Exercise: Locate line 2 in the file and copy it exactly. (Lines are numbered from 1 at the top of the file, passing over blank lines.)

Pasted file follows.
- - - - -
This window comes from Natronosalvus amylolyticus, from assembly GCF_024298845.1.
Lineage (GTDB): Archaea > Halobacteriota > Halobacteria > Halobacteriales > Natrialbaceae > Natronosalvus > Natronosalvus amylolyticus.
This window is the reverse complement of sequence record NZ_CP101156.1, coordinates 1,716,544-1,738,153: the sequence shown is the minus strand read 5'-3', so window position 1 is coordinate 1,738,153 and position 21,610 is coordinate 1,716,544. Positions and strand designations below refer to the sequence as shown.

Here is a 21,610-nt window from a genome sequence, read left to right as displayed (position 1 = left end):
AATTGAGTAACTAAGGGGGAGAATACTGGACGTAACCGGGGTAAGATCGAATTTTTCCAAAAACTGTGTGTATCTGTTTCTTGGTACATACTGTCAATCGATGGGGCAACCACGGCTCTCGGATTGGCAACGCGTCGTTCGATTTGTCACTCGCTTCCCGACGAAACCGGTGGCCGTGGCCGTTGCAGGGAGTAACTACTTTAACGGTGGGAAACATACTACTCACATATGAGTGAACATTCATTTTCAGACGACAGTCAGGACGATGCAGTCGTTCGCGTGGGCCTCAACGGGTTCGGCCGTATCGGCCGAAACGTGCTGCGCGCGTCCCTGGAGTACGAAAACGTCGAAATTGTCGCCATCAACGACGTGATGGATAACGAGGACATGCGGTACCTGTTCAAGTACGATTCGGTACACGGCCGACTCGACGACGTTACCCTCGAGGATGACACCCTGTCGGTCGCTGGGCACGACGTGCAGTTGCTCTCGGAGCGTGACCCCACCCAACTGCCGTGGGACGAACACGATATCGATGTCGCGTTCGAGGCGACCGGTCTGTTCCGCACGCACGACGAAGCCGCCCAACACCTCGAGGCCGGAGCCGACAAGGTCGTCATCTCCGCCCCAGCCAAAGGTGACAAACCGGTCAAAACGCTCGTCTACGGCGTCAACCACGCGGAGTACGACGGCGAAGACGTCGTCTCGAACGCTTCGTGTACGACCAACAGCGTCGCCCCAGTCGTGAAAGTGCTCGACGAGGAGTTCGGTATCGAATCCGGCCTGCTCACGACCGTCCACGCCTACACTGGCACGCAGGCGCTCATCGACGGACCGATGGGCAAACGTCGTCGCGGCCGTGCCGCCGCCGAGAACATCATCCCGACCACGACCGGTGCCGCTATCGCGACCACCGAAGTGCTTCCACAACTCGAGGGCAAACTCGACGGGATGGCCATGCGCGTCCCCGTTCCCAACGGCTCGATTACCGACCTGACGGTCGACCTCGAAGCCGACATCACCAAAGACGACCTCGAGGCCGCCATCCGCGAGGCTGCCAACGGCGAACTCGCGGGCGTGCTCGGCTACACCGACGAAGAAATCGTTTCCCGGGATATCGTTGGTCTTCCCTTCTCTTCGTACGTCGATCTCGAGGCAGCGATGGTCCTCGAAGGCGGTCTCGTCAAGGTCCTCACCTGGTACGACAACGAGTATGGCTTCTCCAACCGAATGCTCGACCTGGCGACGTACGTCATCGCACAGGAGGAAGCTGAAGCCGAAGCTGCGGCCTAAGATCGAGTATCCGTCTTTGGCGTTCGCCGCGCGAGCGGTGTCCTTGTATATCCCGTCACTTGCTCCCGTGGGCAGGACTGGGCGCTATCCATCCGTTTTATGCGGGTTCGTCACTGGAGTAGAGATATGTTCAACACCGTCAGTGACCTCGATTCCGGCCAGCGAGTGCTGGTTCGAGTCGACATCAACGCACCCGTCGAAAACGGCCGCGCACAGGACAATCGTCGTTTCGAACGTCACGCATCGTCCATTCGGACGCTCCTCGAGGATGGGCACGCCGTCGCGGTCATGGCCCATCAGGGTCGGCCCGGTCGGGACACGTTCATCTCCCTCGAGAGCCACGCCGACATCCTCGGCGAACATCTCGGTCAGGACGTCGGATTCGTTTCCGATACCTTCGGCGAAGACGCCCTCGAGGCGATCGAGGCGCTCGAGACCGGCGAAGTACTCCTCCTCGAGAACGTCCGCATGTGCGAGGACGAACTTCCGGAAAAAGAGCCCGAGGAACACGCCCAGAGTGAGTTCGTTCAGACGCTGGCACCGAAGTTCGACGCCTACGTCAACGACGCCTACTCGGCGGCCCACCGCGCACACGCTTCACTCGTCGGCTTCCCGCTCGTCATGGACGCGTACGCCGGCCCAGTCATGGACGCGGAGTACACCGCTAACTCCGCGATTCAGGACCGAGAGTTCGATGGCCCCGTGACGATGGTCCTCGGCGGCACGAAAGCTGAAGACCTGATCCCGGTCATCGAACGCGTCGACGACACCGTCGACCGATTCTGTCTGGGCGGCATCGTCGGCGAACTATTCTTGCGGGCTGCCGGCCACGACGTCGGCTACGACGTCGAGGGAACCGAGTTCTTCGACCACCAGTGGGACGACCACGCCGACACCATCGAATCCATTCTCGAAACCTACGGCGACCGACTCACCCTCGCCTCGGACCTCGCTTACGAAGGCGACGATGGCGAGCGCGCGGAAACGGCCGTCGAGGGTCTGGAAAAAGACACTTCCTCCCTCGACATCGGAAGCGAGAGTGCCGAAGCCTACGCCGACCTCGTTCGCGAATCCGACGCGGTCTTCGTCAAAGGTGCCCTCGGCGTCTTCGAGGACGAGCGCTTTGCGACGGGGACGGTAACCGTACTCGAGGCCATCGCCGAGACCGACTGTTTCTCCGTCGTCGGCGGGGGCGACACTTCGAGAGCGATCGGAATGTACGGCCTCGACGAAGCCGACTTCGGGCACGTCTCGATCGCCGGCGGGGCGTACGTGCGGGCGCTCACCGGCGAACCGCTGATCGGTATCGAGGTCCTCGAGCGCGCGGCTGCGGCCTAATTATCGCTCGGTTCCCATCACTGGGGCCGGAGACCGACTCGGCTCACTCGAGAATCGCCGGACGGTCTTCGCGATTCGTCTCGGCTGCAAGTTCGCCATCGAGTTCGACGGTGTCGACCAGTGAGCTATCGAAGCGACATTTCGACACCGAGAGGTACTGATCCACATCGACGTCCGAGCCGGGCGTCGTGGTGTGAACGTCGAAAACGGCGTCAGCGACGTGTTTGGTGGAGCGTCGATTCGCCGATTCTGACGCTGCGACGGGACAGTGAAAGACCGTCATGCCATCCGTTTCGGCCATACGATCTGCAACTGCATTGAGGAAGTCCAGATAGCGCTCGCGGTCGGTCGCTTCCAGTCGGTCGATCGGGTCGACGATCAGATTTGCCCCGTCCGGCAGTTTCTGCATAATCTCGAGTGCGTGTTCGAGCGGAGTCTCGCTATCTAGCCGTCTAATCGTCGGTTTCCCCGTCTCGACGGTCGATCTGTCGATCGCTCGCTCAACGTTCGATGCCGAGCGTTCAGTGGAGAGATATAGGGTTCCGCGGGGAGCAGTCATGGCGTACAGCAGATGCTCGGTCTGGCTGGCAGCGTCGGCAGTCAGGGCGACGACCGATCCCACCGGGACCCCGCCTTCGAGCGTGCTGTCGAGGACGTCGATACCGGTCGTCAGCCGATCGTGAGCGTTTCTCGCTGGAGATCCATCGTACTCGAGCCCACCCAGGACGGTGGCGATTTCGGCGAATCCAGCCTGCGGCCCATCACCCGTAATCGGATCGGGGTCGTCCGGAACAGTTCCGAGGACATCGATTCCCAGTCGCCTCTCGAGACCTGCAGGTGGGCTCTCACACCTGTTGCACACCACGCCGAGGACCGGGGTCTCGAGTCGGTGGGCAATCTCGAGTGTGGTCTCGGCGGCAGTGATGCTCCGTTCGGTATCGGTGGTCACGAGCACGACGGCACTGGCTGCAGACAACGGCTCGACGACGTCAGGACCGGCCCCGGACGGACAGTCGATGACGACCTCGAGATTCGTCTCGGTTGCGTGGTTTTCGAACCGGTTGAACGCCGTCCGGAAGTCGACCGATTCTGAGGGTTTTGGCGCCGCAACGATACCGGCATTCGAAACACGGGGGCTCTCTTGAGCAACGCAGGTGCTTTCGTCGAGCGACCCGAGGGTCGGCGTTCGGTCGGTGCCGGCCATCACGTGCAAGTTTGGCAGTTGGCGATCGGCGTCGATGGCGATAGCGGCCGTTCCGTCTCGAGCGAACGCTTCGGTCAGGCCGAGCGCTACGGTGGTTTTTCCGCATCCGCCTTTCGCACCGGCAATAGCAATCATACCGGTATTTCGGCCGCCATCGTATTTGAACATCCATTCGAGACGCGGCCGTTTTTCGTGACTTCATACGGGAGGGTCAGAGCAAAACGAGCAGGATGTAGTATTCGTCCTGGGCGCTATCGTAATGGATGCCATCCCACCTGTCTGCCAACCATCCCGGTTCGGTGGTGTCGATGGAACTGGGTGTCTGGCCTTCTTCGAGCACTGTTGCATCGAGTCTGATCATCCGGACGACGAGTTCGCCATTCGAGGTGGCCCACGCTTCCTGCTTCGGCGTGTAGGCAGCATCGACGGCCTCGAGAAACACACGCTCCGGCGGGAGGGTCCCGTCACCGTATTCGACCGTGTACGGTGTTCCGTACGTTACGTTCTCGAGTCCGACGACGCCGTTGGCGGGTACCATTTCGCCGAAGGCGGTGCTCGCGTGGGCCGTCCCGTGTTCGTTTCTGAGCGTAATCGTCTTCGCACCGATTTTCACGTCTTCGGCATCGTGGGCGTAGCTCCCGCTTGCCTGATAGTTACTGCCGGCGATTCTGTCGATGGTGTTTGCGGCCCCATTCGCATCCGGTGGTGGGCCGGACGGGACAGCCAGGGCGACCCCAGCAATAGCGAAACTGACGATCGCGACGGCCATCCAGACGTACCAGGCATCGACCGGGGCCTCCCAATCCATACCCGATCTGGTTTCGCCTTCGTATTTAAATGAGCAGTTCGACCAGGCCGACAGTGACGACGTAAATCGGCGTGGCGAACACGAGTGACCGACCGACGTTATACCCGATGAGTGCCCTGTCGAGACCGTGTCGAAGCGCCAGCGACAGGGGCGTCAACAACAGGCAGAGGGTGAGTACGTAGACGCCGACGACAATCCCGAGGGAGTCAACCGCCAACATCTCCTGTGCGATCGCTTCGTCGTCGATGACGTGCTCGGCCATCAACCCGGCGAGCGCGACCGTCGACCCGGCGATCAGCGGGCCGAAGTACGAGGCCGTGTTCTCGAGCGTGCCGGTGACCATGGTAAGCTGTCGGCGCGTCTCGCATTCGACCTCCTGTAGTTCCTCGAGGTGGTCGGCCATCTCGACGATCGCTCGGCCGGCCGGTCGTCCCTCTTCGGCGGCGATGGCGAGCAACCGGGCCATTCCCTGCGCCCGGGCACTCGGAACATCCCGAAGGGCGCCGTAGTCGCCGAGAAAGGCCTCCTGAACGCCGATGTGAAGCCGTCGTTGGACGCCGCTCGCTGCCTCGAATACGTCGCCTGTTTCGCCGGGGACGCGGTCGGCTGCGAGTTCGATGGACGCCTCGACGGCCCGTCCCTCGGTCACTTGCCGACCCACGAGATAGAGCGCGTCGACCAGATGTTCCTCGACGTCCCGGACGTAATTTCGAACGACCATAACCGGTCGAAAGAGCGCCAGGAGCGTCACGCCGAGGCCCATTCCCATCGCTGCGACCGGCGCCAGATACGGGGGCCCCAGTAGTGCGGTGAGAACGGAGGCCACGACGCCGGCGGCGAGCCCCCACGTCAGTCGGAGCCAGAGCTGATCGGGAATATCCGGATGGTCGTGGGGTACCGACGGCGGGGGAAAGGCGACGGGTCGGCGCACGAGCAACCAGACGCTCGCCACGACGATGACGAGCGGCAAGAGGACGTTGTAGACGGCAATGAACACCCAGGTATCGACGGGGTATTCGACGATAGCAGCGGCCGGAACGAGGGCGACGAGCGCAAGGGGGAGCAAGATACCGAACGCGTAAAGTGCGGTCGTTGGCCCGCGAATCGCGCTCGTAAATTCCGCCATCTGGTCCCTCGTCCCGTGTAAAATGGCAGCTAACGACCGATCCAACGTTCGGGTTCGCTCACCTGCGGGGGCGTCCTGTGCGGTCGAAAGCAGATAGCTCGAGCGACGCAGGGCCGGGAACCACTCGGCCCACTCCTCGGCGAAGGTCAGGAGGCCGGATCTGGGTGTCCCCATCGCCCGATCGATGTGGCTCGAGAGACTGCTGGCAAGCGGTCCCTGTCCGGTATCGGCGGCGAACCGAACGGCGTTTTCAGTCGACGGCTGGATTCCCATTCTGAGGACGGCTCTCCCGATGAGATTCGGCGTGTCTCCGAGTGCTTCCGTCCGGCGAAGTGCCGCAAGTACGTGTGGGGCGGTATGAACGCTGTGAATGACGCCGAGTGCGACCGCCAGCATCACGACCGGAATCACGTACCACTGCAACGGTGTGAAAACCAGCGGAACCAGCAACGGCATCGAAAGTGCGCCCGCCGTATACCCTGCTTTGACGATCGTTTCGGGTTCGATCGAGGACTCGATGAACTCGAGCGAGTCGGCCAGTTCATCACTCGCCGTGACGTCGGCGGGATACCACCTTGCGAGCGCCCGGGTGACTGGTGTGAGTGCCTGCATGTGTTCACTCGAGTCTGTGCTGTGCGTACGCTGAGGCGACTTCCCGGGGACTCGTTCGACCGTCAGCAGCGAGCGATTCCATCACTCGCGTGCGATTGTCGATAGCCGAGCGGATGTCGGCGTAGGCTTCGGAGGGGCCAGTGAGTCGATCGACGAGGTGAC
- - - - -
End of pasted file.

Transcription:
Lineage (GTDB): Archaea > Halobacteriota > Halobacteria > Halobacteriales > Natrialbaceae > Natronosalvus > Natronosalvus amylolyticus.